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Annual CHALENG survey enhances Veteran homelessness services

Access to dental care. Free legal services. A crucial grant program to prevent Veteran homelessness. These are just a few of the expansions that have come out of VA’s annual Project CHALENG survey since it began 30 years ago.

Project CHALENG national lead Jessica Blue-Howells joined us on the Ending Veteran Homelessness podcast to discuss the ways in which the project has transformed how we’re fighting Veteran homelessness and invite participants to complete this year’s survey.

Informing our approach

VA’s response to Veteran homelessness has changed significantly since the first programs were introduced in 1987, in part because of Project CHALENG which stands for Community Homelessness Assessment, Local Education and Networking Groups.

The initiative has helped strengthen relationships between VA, the community agencies that serve Veterans at the local level and Veterans themselves. Local coordination may seem obvious now, but it was innovative at the time that Project CHALENG launched.

“VA really was stuck on the grounds of VA medical centers,” said Blue-Howells. “We really needed to wait for Veterans to come to us, to be well enough to even know to ask for services. CHALENG instead got VA out into the community to rebuild or build for the first time that trust so Veterans felt safe and interested in using VA services.”

Developing our services

Open to providers, advocates, Veterans and even concerned citizens, the survey asks participants to rate the needs of homeless Veterans in their local communities.

In addition to traditional pen and paper, the survey is available in a more versatile online form around the clock, allowing us to collect feedback from a more varied range of participants.

We then analyze the feedback to identify the most important services for homeless Veterans and any crucial gaps in those services. Read this blog post for more on how survey feedback helps develop our homeless services.

Over the last few decades of survey results, we’ve seen a clear trend that most unmet needs are ones that VA cannot address alone, highlighting the importance of continued collaboration as we move forward in our campaign to end Veteran homelessness.

The data has allowed us to develop new services, including a dental program, legal services and the Supportive Services for Veteran Families program. We’ve also been able to expand the HUD-VA Supportive Housing Program that provides vouchers, case management and clinical services for homeless Veterans.

As our tools to fight Veteran homelessness have grown, we’ve been able to cut homelessness rates in half, demonstrating that Veteran homelessness is not an intractable problem that can’t be solved.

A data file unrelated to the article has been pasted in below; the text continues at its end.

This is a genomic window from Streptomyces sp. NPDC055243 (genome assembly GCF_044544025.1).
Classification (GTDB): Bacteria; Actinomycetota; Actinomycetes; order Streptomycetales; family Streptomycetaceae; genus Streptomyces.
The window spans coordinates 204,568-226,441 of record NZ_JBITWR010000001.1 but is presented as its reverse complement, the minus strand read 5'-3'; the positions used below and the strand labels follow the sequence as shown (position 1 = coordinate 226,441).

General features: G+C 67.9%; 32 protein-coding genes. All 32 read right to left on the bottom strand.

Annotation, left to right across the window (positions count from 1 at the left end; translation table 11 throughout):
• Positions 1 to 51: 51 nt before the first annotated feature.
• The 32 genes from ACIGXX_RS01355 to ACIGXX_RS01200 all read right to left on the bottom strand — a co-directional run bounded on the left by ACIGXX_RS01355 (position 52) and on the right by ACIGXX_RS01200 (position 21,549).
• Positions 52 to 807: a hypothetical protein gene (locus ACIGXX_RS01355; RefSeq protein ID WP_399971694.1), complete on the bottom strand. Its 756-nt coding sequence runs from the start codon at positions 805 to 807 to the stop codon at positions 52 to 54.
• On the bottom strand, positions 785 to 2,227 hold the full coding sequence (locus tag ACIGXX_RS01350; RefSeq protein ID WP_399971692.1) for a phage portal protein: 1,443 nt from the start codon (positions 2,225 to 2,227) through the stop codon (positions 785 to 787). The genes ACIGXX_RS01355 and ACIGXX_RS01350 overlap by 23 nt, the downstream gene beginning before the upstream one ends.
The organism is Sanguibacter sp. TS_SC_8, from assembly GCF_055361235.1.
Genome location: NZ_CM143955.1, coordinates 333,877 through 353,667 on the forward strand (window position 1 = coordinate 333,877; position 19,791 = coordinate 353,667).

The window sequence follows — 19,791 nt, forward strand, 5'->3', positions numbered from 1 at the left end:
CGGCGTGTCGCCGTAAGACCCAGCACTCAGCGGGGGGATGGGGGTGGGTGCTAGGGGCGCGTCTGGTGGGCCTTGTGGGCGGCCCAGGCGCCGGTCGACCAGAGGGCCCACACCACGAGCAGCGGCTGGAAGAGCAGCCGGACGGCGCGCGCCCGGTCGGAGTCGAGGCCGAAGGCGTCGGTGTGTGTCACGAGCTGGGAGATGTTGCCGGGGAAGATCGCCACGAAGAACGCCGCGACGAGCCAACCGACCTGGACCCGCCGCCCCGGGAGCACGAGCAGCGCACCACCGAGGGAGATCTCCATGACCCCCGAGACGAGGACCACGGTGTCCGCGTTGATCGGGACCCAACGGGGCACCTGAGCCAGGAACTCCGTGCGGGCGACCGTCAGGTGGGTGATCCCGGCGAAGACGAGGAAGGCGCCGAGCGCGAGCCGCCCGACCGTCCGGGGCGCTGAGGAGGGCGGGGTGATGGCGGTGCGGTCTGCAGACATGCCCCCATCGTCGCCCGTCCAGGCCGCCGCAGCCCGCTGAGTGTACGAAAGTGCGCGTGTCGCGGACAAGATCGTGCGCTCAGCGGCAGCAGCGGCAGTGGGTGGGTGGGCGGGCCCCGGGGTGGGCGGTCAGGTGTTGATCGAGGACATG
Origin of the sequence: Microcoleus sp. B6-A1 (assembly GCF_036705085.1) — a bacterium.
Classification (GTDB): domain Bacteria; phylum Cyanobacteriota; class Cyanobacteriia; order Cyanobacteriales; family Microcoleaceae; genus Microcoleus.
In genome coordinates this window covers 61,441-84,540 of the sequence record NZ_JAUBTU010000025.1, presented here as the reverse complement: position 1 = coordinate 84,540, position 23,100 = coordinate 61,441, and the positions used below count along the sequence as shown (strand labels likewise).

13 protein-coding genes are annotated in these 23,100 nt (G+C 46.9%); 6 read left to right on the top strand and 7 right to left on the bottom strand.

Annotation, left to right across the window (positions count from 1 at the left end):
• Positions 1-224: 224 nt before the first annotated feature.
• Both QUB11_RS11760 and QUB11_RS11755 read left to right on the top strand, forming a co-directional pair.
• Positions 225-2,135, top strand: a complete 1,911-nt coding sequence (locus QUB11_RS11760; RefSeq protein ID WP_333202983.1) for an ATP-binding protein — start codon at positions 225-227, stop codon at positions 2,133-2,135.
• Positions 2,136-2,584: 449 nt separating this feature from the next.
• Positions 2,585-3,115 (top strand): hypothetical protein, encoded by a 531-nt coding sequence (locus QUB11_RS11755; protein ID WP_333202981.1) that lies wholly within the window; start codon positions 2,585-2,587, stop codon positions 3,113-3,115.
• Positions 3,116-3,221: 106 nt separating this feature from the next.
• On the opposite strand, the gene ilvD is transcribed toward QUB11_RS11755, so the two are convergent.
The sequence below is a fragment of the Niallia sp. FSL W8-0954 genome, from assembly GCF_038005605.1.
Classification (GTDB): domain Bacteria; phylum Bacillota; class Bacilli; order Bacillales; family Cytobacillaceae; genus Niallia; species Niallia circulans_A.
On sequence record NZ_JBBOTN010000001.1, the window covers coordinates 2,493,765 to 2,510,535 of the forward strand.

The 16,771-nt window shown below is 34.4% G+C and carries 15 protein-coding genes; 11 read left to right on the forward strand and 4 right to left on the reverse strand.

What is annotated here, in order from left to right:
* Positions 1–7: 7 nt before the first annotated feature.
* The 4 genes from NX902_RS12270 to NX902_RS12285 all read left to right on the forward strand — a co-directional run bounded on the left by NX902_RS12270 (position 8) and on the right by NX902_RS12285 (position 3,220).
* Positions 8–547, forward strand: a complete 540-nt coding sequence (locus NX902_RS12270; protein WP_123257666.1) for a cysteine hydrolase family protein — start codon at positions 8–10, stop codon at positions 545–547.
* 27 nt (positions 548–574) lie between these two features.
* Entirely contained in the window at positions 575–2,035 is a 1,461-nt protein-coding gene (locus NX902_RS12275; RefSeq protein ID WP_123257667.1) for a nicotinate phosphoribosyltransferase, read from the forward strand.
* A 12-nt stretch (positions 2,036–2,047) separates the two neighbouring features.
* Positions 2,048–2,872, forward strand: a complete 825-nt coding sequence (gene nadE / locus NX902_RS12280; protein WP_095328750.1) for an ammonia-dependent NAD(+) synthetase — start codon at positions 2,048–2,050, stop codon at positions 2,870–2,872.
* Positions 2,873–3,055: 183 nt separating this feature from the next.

Illuminating results

Blue-Howells shared that the most important impact CHALENG has had is better integrating VA and community homeless service providers, which has empowered VA homeless programs to be responsive to local needs. Rather than providing a national blanket policy approach, VA can be responsive to specific conditions in each community.

In addition, a major change to the survey since its inception has been adding a Veteran portion to supplement the clinician and provider perspectives. Blue-Howells said it can be enlightening to hear directly from the Veterans.

These responses have shown that Veterans feel they are getting the medical care, mental health care, case management and substance abuse treatment they need, but they continue to be hindered by a lack of affordable housing and employment opportunities.

A qualitative portion, asking for the single most important resource that could end homelessness, has further broadened the possible responses we can receive.

For those who are working hard to end Veteran homelessness, these responses can be especially meaningful, revealing the impact we have on individual Veterans.

One Veteran used the open-ended field to write: “You all probably saved my life. I was too sick to stay on the street any longer. Thank you.”

We’d love to hear from you about how we’re doing and what we can do next. Take six minutes today to complete the CHALENG 2024 Survey.

Learn about VA programs 

If you are a Veteran who is homeless or at risk for homelessness, call the National Call Center for Homeless Veterans at 877-4AID-VET (877-424-3838).

Visit the VA Homeless Programs website to learn about housing initiatives and other programs for Veterans exiting homelessness. 

Check out the Ending Veteran Homelessness podcast to learn more about what VA is doing about Veteran homelessness. 

Learn how to get involved with housing homeless Veterans.

Subscribe to the Homeless Programs Office newsletter to receive monthly updates about programs and supportive services for Veterans experiencing or at risk of homelessness.

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